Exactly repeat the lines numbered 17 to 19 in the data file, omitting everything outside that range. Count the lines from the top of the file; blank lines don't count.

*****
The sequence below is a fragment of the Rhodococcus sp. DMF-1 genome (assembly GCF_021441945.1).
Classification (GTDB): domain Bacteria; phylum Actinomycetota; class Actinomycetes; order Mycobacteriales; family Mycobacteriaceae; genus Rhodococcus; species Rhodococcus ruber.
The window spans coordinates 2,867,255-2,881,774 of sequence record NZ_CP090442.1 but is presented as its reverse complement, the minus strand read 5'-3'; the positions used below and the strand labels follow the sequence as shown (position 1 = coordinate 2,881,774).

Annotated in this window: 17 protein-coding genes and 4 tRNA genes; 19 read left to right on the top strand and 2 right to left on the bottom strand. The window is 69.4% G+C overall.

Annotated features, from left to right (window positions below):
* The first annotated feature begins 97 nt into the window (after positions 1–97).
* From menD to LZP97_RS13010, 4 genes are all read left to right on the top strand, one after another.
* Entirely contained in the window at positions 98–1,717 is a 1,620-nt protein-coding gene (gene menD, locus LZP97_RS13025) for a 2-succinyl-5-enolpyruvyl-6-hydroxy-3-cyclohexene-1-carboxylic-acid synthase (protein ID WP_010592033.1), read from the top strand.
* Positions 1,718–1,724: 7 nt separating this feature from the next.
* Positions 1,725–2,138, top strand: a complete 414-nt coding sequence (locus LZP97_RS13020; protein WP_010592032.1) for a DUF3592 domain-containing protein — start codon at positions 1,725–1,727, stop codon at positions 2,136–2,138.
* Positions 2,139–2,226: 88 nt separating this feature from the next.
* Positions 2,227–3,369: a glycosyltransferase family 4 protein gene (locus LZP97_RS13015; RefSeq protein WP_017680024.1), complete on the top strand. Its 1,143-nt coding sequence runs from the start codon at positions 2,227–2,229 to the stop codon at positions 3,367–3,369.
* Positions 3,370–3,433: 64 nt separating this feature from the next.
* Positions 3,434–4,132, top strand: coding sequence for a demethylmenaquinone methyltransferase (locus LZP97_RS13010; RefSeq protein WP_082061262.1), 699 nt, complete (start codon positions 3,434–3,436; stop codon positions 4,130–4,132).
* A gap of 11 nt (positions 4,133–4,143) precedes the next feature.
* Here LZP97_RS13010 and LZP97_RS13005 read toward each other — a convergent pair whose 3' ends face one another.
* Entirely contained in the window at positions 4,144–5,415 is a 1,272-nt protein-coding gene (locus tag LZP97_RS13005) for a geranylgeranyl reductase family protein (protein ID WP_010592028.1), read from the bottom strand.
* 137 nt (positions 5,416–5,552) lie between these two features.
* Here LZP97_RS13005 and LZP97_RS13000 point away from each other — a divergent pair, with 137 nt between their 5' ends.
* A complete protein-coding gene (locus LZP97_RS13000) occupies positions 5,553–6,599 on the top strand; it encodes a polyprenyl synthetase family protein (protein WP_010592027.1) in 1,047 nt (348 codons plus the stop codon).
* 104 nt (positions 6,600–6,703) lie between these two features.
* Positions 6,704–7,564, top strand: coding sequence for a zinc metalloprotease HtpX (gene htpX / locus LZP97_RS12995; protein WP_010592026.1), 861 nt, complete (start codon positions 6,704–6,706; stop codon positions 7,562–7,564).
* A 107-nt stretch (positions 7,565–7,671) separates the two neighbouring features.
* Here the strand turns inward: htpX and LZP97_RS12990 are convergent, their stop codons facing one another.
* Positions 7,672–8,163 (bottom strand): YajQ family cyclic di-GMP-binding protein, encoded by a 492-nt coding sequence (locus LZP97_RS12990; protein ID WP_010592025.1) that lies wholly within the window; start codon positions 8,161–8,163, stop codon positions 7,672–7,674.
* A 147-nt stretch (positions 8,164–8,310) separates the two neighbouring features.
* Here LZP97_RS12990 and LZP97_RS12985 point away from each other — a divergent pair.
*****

* Entirely contained in the window at positions 4,144–5,415 is a 1,272-nt protein-coding gene (locus tag LZP97_RS13005) for a geranylgeranyl reductase family protein (protein ID WP_010592028.1), read from the bottom strand.
* 137 nt (positions 5,416–5,552) lie between these two features.
* Here LZP97_RS13005 and LZP97_RS13000 point away from each other — a divergent pair, with 137 nt between their 5' ends.